The median income for a household in the county was $43,603, and the median income for a family was $58,631. The per capita income for the county was $26,263. About 10.30% of families and 13.10% of the population were below the poverty line, including 19.40% of those under age 18 and 9.30% of those age 65 or over.

Main articles: Cuyahoga County Council and Ohio county government
The Cuyahoga County Council and Executive exercise direct government over unincorporated areas of Cuyahoga County. As of 2012, this consisted of two small areas: Chagrin Falls Township and Olmsted Township.

Cuyahoga County had long been led by a three-member Board of County Commissioners. In July 2008, Federal Bureau of Investigation agents began raiding the offices of Cuyahoga County Commissioners and those of a wide range of cities, towns, and villages across Cuyahoga County. The investigation revealed extensive bribery and corruption across the area, affecting hundreds of millions of dollars in county contracts and business. The investigation led to the arrest of county commissioner Jimmy Dimora; county auditor Frank Russo; MetroHealth vice president John J. Carroll; former Strongsville councilman Patrick Coyne; former Ohio District Courts of Appeals judge Anthony O. Calabrese III; former Cuyahoga County Court of Common Pleas judge Bridget McCafferty; Cuyahoga County Sheriff Gerald McFaul; former Cleveland City Council member Sabra Pierce Scott; Cuyahoga County Court of Common Pleas judge Steven Terry; and a wide range of attorneys, building inspectors, consultants, contractors, school district employees, and mid and low level county workers.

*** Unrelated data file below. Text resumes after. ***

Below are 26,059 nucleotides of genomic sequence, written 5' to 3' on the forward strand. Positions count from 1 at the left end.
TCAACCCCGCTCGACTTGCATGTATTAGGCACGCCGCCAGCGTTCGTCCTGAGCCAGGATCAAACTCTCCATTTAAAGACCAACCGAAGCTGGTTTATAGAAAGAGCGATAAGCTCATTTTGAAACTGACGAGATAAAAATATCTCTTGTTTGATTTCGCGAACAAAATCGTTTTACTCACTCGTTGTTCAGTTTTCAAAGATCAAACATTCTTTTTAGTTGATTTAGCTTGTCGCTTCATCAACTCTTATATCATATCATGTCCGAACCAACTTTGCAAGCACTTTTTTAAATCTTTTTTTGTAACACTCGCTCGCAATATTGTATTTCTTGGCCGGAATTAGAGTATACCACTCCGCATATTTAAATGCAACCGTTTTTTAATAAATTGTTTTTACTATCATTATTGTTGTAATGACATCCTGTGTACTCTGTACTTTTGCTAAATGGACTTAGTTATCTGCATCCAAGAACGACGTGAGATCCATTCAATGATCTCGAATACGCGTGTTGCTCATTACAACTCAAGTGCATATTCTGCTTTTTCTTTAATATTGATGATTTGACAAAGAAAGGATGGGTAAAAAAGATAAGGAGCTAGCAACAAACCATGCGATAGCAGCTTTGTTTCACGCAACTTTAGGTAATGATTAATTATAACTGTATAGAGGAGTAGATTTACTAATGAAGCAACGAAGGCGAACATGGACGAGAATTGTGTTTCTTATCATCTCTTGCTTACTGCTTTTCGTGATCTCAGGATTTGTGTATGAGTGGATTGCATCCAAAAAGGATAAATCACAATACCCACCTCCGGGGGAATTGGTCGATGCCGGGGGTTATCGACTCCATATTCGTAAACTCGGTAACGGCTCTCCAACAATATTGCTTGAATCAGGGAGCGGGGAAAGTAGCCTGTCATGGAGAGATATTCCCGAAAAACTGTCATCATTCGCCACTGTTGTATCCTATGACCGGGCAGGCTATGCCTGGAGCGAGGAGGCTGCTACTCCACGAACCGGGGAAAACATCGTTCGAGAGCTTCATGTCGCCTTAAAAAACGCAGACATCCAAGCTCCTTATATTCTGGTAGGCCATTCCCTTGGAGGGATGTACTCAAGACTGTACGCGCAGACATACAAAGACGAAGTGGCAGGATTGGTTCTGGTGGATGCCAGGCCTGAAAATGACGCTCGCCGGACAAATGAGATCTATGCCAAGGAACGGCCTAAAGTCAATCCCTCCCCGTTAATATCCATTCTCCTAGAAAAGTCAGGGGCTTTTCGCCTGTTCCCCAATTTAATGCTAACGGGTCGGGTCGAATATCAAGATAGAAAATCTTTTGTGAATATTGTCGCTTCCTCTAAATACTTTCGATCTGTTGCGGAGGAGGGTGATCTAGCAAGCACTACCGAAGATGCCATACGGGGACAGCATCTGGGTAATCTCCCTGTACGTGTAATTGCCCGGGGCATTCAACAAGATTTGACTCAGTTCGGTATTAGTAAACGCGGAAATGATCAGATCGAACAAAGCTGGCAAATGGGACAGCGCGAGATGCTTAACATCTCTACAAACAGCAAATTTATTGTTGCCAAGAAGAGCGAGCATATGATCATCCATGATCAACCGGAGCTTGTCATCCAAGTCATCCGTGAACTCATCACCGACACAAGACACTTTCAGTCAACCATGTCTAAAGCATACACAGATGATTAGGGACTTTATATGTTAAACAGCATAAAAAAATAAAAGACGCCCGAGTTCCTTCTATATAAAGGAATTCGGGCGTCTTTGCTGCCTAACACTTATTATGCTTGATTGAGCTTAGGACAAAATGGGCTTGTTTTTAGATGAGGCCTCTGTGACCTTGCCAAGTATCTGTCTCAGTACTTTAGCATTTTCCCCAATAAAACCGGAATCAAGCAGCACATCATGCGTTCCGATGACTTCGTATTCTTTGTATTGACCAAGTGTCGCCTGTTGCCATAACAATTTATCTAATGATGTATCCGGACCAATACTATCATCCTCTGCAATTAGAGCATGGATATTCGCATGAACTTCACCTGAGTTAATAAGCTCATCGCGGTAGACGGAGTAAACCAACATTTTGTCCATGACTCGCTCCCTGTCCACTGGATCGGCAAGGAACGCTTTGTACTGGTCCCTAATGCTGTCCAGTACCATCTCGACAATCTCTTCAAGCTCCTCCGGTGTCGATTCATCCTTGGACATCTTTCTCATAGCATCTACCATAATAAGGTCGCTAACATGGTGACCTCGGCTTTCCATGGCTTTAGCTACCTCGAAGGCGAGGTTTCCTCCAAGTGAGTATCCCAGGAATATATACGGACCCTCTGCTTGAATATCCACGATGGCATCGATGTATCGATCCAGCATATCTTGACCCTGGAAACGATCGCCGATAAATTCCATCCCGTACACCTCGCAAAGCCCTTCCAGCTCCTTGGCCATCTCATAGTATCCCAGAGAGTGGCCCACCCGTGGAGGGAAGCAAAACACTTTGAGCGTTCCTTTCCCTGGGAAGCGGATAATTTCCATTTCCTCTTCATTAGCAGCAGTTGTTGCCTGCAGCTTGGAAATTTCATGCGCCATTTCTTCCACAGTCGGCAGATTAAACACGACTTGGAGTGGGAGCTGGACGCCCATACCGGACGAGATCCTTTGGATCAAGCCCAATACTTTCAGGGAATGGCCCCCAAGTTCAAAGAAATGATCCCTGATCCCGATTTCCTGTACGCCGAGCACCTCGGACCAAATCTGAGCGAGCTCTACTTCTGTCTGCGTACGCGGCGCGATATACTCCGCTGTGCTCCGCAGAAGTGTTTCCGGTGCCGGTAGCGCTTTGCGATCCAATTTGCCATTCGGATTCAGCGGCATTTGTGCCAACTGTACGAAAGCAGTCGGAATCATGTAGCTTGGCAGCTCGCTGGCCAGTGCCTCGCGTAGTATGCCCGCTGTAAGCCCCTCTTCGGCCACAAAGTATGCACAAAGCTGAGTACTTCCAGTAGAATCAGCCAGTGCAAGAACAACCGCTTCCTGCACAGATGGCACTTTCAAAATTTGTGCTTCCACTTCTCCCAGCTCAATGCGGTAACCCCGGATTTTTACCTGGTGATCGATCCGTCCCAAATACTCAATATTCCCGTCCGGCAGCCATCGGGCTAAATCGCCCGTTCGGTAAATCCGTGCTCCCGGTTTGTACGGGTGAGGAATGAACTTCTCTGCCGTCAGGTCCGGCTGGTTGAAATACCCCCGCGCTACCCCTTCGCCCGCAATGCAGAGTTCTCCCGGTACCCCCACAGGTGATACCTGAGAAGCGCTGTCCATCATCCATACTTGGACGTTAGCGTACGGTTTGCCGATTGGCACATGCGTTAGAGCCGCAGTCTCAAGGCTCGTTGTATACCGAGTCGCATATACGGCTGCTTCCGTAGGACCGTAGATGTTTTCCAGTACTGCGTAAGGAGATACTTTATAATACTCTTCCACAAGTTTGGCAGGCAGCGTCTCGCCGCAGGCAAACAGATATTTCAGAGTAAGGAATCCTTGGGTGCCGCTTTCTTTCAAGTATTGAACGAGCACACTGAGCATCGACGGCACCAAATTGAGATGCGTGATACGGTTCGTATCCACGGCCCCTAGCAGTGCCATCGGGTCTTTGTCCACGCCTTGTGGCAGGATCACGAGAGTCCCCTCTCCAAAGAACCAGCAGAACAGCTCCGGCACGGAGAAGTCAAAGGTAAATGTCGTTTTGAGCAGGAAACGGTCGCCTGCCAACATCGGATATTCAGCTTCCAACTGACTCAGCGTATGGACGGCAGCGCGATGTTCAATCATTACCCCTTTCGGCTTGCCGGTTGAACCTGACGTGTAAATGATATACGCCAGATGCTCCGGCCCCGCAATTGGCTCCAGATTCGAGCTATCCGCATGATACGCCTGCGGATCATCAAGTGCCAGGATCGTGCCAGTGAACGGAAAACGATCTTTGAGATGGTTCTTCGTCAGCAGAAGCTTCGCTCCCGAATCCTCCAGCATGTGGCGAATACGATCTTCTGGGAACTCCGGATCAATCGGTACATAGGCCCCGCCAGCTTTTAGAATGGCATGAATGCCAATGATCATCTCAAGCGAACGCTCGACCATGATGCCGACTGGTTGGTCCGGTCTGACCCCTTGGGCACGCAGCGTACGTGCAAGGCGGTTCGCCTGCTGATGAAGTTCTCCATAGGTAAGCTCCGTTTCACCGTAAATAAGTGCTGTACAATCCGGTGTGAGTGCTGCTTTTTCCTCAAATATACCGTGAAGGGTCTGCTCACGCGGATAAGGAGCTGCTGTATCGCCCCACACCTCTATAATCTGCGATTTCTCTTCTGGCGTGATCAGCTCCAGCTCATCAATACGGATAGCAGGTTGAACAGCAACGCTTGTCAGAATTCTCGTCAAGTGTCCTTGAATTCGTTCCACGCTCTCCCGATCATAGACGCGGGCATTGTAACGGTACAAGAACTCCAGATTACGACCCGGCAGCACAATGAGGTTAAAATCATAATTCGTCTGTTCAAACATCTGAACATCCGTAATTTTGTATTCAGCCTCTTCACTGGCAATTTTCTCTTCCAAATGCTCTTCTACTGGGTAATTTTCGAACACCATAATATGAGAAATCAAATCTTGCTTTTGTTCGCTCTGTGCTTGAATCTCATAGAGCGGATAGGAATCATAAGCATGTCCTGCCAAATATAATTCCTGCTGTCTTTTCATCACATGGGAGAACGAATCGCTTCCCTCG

On November 3, 2009, county voters overwhelmingly approved the adoption of a new county charter which replaced the three-commissioner form of county government with an elected county executive and county prosecutor, and an 11-member county council. Each council member represents a single geographic district; there are no at-large districts. The elected offices of auditor, clerk of courts, coroner, engineer, recorder, sheriff, and treasurer were abolished. The county executive was given authority to appoint individuals to these offices, which became part of the executive branch of the county. Summit County is the only other Ohio county with this form of government.